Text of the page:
“From week to week, we’re just trying to get better and as the season has progressed, we just really just are bringing it,” he said. “We’re coming in on Sundays, when we’re off, working out, keeping our strength up. That’s a big help with us being able to stay healthy and be explosive from week to week.”
The execution up front led to big nights for Georgia Tech’s ball-handlers against Virginia Tech, and big smiles from them thinking about it this week.
“The offensive line was aggressive. Everybody was aggressive,” said B-back Jerry Howard (above), who ran for 76 yards on 12 carries with a touchdown vs. VT. “I think we had like 98 defenders on the ground. I was like, ‘Wow!’”
“It was great. The offensive line dominated the line of scrimmage. They got push every play,” said Oliver, who ran for 215 yaards on 40 attempts with three scores. “A lot of people were saying, ‘Oh, they only had one pass attempt.’ We also had a lot of third-and-ones and second-and-ones. We didn’t really have a lot of pass scenarios because the offensive line just dominated.”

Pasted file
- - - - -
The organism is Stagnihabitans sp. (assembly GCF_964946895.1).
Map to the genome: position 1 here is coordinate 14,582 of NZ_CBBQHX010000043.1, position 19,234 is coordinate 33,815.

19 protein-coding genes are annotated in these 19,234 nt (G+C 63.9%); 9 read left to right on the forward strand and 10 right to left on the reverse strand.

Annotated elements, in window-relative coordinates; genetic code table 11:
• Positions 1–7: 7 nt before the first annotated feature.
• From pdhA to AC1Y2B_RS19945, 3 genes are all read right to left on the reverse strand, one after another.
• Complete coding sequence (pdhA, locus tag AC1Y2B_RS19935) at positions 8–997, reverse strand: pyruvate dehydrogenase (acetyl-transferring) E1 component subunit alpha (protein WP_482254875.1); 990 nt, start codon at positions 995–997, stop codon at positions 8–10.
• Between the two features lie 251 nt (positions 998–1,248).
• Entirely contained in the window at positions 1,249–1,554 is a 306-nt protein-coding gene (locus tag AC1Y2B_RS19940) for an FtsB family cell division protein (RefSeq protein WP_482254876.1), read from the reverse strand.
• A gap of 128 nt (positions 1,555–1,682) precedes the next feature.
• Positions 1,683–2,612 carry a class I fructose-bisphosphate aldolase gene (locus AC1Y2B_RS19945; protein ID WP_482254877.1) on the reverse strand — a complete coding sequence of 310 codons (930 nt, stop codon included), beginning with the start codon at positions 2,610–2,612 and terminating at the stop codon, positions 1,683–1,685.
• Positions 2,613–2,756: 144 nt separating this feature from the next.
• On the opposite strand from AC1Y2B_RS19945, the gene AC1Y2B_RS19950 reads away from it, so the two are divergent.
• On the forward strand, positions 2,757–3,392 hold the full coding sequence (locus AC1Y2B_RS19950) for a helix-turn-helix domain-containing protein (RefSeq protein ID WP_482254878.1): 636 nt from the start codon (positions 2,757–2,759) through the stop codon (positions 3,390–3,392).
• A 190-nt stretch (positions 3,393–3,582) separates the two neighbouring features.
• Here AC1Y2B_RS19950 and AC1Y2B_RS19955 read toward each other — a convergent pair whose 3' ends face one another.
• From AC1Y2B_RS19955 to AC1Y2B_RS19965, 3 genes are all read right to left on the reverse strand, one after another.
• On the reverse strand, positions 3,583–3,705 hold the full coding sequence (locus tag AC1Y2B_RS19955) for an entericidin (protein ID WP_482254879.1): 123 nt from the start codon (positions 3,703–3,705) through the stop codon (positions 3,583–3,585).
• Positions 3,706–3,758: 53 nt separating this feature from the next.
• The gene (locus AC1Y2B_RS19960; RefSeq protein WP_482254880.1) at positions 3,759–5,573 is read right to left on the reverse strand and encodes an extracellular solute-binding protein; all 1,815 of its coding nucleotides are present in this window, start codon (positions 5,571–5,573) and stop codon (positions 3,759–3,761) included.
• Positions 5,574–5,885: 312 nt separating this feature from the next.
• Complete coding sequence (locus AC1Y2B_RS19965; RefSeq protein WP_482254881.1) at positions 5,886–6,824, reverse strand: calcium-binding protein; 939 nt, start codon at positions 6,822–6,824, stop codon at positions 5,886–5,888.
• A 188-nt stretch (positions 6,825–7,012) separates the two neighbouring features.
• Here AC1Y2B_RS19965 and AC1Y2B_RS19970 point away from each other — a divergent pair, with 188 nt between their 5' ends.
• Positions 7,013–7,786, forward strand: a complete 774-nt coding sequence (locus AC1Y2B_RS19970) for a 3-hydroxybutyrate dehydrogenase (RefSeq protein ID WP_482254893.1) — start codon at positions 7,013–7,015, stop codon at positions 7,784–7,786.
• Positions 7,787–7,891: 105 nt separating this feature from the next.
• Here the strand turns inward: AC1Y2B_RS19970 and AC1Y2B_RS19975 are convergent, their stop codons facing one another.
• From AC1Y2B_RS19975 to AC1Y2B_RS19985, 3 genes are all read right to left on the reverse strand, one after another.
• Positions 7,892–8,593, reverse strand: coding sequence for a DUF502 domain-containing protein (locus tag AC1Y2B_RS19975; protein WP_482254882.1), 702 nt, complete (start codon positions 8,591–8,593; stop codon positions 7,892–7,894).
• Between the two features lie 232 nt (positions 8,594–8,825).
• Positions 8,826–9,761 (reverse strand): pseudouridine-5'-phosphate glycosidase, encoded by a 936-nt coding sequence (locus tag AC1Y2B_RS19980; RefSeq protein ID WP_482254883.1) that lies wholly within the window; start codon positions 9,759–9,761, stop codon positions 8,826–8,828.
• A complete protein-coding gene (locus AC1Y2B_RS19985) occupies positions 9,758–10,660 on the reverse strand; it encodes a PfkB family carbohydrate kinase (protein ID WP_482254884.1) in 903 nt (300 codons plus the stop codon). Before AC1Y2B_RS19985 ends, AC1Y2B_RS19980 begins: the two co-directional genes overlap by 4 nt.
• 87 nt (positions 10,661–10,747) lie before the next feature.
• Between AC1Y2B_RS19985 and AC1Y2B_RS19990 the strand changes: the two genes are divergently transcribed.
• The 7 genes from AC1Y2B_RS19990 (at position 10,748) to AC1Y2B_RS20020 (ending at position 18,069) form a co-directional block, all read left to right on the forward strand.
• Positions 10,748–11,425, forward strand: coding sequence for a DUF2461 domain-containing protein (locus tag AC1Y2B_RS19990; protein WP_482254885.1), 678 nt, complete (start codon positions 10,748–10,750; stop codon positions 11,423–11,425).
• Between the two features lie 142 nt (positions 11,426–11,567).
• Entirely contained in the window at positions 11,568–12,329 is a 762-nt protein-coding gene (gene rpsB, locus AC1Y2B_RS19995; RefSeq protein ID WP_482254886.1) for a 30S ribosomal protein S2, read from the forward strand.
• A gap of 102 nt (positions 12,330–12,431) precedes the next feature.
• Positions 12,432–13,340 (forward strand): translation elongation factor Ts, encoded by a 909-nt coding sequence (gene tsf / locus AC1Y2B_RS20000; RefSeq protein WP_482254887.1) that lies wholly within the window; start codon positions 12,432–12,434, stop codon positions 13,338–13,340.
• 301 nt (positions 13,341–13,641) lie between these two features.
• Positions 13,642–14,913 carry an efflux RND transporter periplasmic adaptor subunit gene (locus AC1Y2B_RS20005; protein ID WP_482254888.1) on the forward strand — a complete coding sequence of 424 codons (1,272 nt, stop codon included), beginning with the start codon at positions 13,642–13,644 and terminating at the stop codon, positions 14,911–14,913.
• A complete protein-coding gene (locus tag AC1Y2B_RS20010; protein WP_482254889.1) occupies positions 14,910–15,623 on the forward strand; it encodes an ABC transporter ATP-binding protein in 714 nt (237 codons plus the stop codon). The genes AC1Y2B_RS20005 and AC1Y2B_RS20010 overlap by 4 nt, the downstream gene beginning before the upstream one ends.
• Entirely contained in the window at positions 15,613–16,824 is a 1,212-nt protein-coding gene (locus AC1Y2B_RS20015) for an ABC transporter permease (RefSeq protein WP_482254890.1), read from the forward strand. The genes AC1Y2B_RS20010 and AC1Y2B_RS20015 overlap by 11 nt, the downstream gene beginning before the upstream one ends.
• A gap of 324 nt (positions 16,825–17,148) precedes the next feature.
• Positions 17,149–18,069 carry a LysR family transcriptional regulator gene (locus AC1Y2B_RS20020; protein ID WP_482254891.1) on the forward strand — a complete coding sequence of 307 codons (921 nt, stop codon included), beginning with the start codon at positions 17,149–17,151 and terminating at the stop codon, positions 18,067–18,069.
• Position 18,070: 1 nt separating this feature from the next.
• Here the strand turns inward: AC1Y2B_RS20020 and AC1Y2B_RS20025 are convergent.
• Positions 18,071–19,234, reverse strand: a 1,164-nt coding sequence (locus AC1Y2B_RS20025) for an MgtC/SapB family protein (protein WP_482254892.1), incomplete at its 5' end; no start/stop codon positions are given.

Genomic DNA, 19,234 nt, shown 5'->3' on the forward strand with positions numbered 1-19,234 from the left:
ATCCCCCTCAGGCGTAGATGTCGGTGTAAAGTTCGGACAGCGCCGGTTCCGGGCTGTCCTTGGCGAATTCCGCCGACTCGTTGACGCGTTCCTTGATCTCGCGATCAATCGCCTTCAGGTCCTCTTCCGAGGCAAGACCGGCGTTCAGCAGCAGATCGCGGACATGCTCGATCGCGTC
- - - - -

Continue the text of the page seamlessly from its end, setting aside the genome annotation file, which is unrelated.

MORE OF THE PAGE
Knocking down defenders — especially the linebackers — will be a priority for the Jackets this Saturday.
“They’re experienced up front when they have all their guys. I think that they’ve got a lot of good athletes that can run, they’ve had a lot of success putting pressure on quarterbacks when you throw the ball,” said Johnson. “We’ve had a hard time getting on their linebackers the last couple of years when we played. They’ve kept them pretty clean.”
Marshall is determined to end the two-game losing streak at Chapel Hill. He sees an opportunity to get a third-straight win on the road — another noisy subject they’ve put to bed — and get their final third of the season off on the right foot.
“It’s a great opportunity for us to get to five and get closer to being bowl-eligible,” he said. “So it’s a really big game for us and we’re really focused on this one and this one only. So our goal this week is to go 1-0 and everybody will be locked in and ready to go on Saturday.”
“Certainly, the last four games are going to be tough games,” said Johnson. “But, as I’ve said all along, outside of Clemson, everybody in our league is pretty close.
“We’ve got a lot to play for,” he added. “We’re still alive in the conference, you’re trying to get bowl-eligible, there’s a ton to play for. If you’re competitive, you get another chance to play. So there’s a lot to play for.”
Johnson’s even filtered out the noise of possible trick plays being pulled out by North Carolina head coach Larry Fedora.
“You’ve got to be ready to play,” he said. “There’s a lot of people who throw flea-flickers and backward passes and double-passes and those kinds of things. We usually carry some of that ourselves. We just haven’t run it much. I don’t think they’re going to beat us with trick plays. I’m sure that if you ask Larry, he’d tell you if they’re going to beat us, he’s going to beat us executing their offense and their defense.”